Whatever you think of Star Wars: The Rise of Skywalker, you have to admit that Rey’s final scene is one of the coolest in saga history. Not only because it metaphorically encapsulates Star Wars as a 40-year story that rhymes, but because it’s so perfectly Rey, landing her arc that began all the way in 2015’s Star Wars: The Force Awakens in the most satisfying way possible.
Warning: Huge, huge spoilers for Star Wars: The Rise of Skywalker ahead.
At the end of Rise of Skywalker, the First/Final Order is defeated. The Resistance emerges victorious, vanquishing evil to restore peace across the galaxy. Where 2017’s The Last Jedi took its characters to emotionally dark places, The Rise of Skywalker comes out soaring into the sun.
Well, two suns.
On Tatooine, in front of the planet’s binary sunset, Rey buries the lightsabers of Luke Skywalker and Leia Organa. Holy smokes indeed: As revealed in The Rise of Skywalker, Leia trained as a Jedi with Luke on Ahch-To, but she abandoned her path when she saw visions of her then-unborn son (Ben Solo/Kylo Ren) turning to the Dark Side.
Rey used both lightsabers to defeat Palpatine, her grandfather (!!?!). With the dust settled, Rey goes to Tatooine, to the old moisture farm home of Luke to bury the sabers where they belong. That’s when Rey whips out her own lightsaber, a new yellow-bladed sword built out of her signature scavenger staff. It even has a “flick” switch, never seen on any other lightsaber onscreen.
It is, to put it mildly, the coolest thing ever in Star Wars history.
Rey, the Scavenger
The best characters in Star Wars can be summed up in three words or less.
Luke Skywalker: Small town hero.
Leia: Headstrong royalty.
Han Solo: Rogue scoundrel.
Finn: Reformed Stormtrooper.
R2-D2: Scrappy sidekick bot.
The Mandalorian: Lonesome gunslinger.
Darth Maul: Humanoid Meshuggah song.
Rey: Survivor scavenger.
Abandoned as a child by her parents (for what we learn in Rise of Skywalker is for her “safety,” or whatever), we meet the Force-sensitive Rey in The Force Awakens carving out a meager existence on the remote planet Jakku. She spends her days diving into fallen Star Destroyers, plucking out tech that can be salvaged, recycled, and sold.
To survive on Jakku, as evidenced by the everyday hostility on the planet, one must be tough, resourceful, and hard of heart. These qualities make Rey uniquely qualified for the Jedi — if they were still around.
But throughout the new trilogy, we see Rey become a Jedi, learning from Luke and Leia how to refine the abilities that exists within her. So by the end of The Rise of Skywalker, Rey is a Jedi. And not one to settle using someone else’s lightsaber, it is brilliant storytelling that Rey would transform her quarterstaff — a tool that represents her lifelong survival — into her own holy weapon.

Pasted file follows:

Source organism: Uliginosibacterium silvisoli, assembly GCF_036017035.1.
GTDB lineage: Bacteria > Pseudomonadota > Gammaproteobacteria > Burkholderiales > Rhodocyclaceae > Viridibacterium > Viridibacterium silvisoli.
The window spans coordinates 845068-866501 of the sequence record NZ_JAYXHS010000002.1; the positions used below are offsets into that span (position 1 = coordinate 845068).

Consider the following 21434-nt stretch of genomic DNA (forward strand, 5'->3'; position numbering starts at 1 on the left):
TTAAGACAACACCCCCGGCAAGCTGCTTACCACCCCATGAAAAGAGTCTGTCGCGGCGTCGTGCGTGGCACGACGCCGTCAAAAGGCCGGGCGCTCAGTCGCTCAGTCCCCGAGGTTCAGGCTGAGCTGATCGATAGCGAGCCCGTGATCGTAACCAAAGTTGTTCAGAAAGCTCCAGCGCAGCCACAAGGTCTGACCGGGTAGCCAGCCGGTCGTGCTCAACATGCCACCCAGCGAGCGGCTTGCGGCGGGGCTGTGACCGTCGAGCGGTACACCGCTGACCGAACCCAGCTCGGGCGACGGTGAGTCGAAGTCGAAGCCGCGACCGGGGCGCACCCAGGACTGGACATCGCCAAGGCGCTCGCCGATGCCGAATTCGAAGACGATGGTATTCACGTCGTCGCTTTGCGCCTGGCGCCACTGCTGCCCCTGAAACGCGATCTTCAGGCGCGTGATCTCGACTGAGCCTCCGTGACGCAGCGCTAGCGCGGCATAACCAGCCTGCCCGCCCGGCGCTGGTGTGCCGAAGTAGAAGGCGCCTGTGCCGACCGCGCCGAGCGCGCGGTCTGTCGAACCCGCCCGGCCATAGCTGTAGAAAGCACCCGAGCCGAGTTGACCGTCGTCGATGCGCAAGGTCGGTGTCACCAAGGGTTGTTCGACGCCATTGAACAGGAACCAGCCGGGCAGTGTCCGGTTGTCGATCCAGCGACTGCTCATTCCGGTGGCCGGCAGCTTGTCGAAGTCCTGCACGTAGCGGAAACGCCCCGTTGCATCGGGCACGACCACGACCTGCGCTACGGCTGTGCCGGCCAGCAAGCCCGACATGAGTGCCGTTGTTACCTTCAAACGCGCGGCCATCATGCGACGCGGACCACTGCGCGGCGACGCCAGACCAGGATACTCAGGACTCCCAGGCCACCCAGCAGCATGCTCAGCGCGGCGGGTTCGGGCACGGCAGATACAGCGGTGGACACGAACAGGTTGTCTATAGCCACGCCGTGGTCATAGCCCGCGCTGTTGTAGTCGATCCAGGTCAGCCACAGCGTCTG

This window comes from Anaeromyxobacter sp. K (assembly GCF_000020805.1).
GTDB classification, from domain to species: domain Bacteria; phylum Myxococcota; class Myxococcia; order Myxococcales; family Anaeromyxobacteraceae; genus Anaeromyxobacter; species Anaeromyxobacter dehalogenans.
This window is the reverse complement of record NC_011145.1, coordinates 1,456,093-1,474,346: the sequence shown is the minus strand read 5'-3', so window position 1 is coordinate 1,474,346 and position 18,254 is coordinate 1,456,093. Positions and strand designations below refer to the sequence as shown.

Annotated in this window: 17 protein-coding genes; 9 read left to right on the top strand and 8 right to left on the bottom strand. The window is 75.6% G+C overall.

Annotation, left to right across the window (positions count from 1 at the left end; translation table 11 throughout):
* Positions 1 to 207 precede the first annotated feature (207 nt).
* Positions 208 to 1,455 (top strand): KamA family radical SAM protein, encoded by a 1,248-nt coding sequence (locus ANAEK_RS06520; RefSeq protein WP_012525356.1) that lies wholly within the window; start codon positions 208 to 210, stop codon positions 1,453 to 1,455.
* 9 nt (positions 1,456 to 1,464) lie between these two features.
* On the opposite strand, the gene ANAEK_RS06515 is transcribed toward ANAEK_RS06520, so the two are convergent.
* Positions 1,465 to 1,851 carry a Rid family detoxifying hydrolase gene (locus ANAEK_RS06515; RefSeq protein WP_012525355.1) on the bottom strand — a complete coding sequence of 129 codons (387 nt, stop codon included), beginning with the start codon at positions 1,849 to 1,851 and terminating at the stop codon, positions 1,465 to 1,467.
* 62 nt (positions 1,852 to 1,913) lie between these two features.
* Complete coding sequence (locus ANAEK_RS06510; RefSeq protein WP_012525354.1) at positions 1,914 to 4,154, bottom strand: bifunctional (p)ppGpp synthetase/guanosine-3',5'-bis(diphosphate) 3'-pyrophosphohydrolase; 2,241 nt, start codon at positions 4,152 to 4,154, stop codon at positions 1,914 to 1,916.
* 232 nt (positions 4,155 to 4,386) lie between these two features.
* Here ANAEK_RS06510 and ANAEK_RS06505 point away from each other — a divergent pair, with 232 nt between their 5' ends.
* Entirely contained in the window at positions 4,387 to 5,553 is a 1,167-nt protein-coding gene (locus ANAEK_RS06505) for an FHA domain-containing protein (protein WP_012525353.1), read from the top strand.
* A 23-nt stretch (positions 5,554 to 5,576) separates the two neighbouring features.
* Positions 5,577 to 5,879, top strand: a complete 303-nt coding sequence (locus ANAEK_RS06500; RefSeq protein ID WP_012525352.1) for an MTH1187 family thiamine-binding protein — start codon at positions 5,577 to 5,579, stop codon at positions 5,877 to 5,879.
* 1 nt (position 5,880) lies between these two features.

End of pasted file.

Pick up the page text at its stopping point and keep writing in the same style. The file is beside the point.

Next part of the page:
Just reading the StarWars.com entry for “Rey’s Quarterstaff” shows how important that staff is for Rey:
Like nearly everything she owns, Rey’s quarterstaff is salvage from the wreckage that litters Jakku. Self-defense is a must for a Jakku scavenger, and Rey has won respect for her skills with her staff and her willingness to use it if crossed or threatened. That’s a lesson Unkar Plutt’s thugs discover the hard way when the junk boss orders them to take BB-8 from Rey. Rey’s years of practice at hand-to-hand fighting serves her well when she’s forced to use a lightsaber in combat.
It’s never said out loud that Rey turned her staff into a lightsaber, nor is there an actual scene of Rey building it. (These films have a history of never showing this ever.) But the proof is in the visuals. Compare photos of Rey’s quarterstaff from the official book, Star Wars: The Force Awakens - The Visual Dictionary, to images taken by Reddit of Rey’s lightsaber in The Rise of Skywalker.
Here’s another comparison in case you need it. On the left is from Daisy Ridley’s “Rey” character poster for The Rise of Skywalker, flipped upside down to match how Rey wields her new lightsaber.
It totally lines up: Rey removed a segment of her staff, modified it into a lightsaber hilt, and placed a Kyber crystal to turn it into a bonafide Jedi lightsaber. While seeing this actual process (like, say, in a montage, or have it be pivotal to the actual film’s plot) would have been neat, just the fact that it’s now canon is enough. Rey is a survivor, and she has all the tools she needs.
Star Wars: The Rise of Skywalker is in theaters now.